calculated, indices of species diversity and community
structure have not differed significantly for Bt corn
fields compared with untreated conventional corn fields
(e.g. [22–24]) or for Bt cotton fields compared with
conventional cotton fields [25–28]. The only species that
have been observed to be significantly and consistently
less abundant in fields of Bt crops compared with conventional
fields are the target pests and their specific
parasites. Readings/BiodivGMO-Amman-TrendsBiotech-2005.pdf


Senior Member.
I have a fear, but that does not make that fear a reality.
The most talked about documented fear is what happens when the "Roundup Resistent" (RR) crops are sprayed with the Roundup herbicide .....and kill native grasses and plants, but not the target crop.
In all fairness, crop expansion and habit loss not related to GM RR spraying also figures into the results....

Trend graph1.jpg
Monarch count

Here's an overview, but from 2002.
.....which may well be an argument against my
In light of the speed of genetic advancement, patience and field-testing may become shorter and shorter, and genetic proposals become faster and faster.

Ross Marsden

Senior Member.
I thought the main fear about RR crops is that feral crop plants become unkillable weeds, possibly in a field of another RR crop.

Jay Reynolds

Senior Member.
The 2002 decline in monarchs was documented to be in Mexico during overwintering. 75% died that winter down there.
Not sure about the other years, but USFWS says overwintering habitat in MX has declined.

Monarch butterflies lay eggs on milkweed species of plants, other butterflies and moths lay on specific species of plants, ie. corn earworms target corn and similar plants.
If bt corn were so bad that it killed non-targeted species, yet the corn species is the one which is sprayed, why isn't the corn earworm population decimated making sale of bt corn unneccessary? My experience showed that even with the bt corn, some damage occurred, some earworms survived, and there is a risk that those which survived will be resistant individuals. That is why the grower contract I signed when I bought the bt corn seed specified that the corn be mowed down immediately after harvest to reduce the survival of those possibly resistant earworms.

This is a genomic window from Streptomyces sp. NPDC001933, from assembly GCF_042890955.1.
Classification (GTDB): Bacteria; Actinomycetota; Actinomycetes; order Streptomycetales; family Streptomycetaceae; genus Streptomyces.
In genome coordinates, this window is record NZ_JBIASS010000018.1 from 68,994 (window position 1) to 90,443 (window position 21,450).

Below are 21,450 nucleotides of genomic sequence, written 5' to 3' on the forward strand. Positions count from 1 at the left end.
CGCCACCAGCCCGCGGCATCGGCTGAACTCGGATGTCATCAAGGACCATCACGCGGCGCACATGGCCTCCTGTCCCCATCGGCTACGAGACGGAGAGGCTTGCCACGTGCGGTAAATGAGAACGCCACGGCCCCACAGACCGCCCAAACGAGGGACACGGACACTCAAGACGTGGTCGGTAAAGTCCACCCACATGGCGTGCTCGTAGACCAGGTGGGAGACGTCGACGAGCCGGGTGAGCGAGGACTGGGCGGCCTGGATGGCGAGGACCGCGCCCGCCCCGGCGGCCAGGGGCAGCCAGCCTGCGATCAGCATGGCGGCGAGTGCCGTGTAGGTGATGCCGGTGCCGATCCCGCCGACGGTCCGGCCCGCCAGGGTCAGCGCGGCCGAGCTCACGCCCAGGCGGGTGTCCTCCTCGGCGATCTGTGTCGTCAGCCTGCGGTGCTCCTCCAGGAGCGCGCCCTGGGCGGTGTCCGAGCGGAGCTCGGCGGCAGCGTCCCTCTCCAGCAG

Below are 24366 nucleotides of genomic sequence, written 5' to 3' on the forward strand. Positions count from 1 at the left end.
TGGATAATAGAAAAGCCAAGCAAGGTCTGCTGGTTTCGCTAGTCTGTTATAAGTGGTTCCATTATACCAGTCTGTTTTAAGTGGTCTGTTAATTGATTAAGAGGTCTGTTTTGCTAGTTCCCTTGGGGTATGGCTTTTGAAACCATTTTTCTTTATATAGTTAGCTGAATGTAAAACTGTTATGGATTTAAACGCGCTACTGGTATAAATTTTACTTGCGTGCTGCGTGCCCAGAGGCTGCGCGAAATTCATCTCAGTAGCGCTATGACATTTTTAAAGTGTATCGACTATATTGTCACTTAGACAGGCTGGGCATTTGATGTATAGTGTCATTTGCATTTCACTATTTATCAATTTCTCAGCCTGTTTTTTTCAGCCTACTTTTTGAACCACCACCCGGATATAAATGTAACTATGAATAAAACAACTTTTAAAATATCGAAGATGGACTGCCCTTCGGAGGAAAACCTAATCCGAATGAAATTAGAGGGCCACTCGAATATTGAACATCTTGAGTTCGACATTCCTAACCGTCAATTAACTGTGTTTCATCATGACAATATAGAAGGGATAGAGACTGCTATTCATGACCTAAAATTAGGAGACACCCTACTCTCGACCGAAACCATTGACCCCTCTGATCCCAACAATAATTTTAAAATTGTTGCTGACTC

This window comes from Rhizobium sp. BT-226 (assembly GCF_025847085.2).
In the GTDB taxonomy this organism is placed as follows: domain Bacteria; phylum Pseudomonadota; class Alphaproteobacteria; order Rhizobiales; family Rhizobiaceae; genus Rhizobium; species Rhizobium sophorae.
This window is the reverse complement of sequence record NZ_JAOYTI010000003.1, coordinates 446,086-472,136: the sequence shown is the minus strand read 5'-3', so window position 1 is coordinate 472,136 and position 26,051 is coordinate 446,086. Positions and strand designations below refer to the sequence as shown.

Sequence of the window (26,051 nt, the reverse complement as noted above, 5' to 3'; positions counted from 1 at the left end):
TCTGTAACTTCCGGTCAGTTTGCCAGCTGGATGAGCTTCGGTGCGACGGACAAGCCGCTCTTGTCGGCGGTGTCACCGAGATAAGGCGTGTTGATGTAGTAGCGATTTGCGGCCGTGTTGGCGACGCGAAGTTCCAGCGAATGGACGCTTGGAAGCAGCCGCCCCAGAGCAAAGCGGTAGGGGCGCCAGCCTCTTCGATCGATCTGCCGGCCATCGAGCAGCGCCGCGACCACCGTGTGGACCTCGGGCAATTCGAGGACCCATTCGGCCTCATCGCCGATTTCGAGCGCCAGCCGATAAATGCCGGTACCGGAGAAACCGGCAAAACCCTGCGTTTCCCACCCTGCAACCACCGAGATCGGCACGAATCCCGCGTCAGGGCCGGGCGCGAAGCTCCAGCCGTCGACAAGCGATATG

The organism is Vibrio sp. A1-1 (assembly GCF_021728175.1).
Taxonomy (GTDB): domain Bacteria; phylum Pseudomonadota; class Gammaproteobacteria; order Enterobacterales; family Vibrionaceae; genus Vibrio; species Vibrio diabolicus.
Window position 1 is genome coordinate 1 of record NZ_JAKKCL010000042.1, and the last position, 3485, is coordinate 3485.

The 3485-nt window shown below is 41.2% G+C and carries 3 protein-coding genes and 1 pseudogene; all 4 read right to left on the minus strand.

Rather than pick a non-target species known for its beauty such as the monarch, to determine if bt corn is wiping out lepidopterans in general, one should probably look at the populations of corn earworms over time.

Some further research found this fellow who has been doing some informal videos specifically looking for monarchs in the gmo intensive areas of the midwest.
Here he has documented and presents them to some folks who love monarchs and feel he is trying to push an agenda:

Turns out that Paul Cherubini does sell pesticides, but also has a degree in entomology:

He has been giving people fits for years, it seems.
He has a youtube channel:


Senior Member.
Thanks for the research, Jay.
I'll look at it when I get home.

I remain open on the subject, and to all points of view, and experience. I am here to learn, as well as help "weed out" any bunk.... (pun).
Cherubini does seem to be well interested in monarch and habitat.....apparently doing more field investigation than many of those who claim he is wrong.

Off topic side note....
I can't get any of my rares species passionflowers to grow to any large size.....the Fliterary butterfly keeps laying it's eggs on them, and I don't have the heart to kill the resulting young caterpillars that feed on the passionflower's leaves.


Hey kids! Don't Forget!

There also is a economic aspect to all of this.

Google: Triffid Flax seed.

WOW!! BT corn; superbugs, superweeds, superpesticides, supermen??

Look's like you guy's might get a chance bite into some NON BROWNING APPLES sometime soon.
HHHMMMM Yummy!!!!

it's only one gene, right! : )